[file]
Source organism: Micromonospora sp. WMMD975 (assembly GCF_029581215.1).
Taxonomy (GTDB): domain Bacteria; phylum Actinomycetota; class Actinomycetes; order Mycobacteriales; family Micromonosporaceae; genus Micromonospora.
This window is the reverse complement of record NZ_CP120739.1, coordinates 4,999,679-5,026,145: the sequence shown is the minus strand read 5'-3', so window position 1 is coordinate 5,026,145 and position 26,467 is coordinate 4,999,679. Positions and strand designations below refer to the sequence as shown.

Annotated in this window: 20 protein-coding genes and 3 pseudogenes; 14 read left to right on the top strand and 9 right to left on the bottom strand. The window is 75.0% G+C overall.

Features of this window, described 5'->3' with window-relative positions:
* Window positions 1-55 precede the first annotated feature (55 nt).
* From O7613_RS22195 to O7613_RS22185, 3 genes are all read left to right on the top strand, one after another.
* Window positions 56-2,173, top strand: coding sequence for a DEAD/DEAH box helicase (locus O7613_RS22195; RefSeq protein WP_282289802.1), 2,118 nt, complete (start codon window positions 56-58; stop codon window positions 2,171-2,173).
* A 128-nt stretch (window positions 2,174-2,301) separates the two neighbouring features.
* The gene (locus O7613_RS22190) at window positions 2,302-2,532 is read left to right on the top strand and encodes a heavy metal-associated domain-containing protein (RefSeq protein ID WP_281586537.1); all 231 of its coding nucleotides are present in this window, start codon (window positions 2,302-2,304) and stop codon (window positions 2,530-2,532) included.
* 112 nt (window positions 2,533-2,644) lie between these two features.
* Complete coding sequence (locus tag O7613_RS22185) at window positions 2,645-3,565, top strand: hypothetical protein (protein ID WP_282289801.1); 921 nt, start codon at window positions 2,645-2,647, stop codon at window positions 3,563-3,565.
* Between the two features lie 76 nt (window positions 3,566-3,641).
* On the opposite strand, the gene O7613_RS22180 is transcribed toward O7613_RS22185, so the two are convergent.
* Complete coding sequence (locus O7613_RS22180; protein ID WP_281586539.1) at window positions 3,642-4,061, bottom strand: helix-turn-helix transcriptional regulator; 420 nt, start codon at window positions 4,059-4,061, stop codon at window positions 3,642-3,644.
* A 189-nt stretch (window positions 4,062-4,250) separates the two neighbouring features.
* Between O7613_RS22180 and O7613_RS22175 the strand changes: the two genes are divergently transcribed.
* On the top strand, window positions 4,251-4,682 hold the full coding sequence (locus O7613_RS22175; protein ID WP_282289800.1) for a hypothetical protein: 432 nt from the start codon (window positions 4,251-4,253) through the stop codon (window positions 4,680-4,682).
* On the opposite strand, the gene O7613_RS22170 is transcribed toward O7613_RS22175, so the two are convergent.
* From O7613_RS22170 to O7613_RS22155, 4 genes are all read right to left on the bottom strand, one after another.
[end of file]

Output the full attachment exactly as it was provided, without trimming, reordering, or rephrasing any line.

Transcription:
Source organism: Micromonospora sp. WMMD975 (assembly GCF_029581215.1).
Taxonomy (GTDB): domain Bacteria; phylum Actinomycetota; class Actinomycetes; order Mycobacteriales; family Micromonosporaceae; genus Micromonospora.
This window is the reverse complement of record NZ_CP120739.1, coordinates 4,999,679-5,026,145: the sequence shown is the minus strand read 5'-3', so window position 1 is coordinate 5,026,145 and position 26,467 is coordinate 4,999,679. Positions and strand designations below refer to the sequence as shown.

Annotated in this window: 20 protein-coding genes and 3 pseudogenes; 14 read left to right on the top strand and 9 right to left on the bottom strand. The window is 75.0% G+C overall.

Features of this window, described 5'->3' with window-relative positions:
* Window positions 1-55 precede the first annotated feature (55 nt).
* From O7613_RS22195 to O7613_RS22185, 3 genes are all read left to right on the top strand, one after another.
* Window positions 56-2,173, top strand: coding sequence for a DEAD/DEAH box helicase (locus O7613_RS22195; RefSeq protein WP_282289802.1), 2,118 nt, complete (start codon window positions 56-58; stop codon window positions 2,171-2,173).
* A 128-nt stretch (window positions 2,174-2,301) separates the two neighbouring features.
* The gene (locus O7613_RS22190) at window positions 2,302-2,532 is read left to right on the top strand and encodes a heavy metal-associated domain-containing protein (RefSeq protein ID WP_281586537.1); all 231 of its coding nucleotides are present in this window, start codon (window positions 2,302-2,304) and stop codon (window positions 2,530-2,532) included.
* 112 nt (window positions 2,533-2,644) lie between these two features.
* Complete coding sequence (locus tag O7613_RS22185) at window positions 2,645-3,565, top strand: hypothetical protein (protein ID WP_282289801.1); 921 nt, start codon at window positions 2,645-2,647, stop codon at window positions 3,563-3,565.
* Between the two features lie 76 nt (window positions 3,566-3,641).
* On the opposite strand, the gene O7613_RS22180 is transcribed toward O7613_RS22185, so the two are convergent.
* Complete coding sequence (locus O7613_RS22180; protein ID WP_281586539.1) at window positions 3,642-4,061, bottom strand: helix-turn-helix transcriptional regulator; 420 nt, start codon at window positions 4,059-4,061, stop codon at window positions 3,642-3,644.
* A 189-nt stretch (window positions 4,062-4,250) separates the two neighbouring features.
* Between O7613_RS22180 and O7613_RS22175 the strand changes: the two genes are divergently transcribed.
* On the top strand, window positions 4,251-4,682 hold the full coding sequence (locus O7613_RS22175; protein ID WP_282289800.1) for a hypothetical protein: 432 nt from the start codon (window positions 4,251-4,253) through the stop codon (window positions 4,680-4,682).
* On the opposite strand, the gene O7613_RS22170 is transcribed toward O7613_RS22175, so the two are convergent.
* From O7613_RS22170 to O7613_RS22155, 4 genes are all read right to left on the bottom strand, one after another.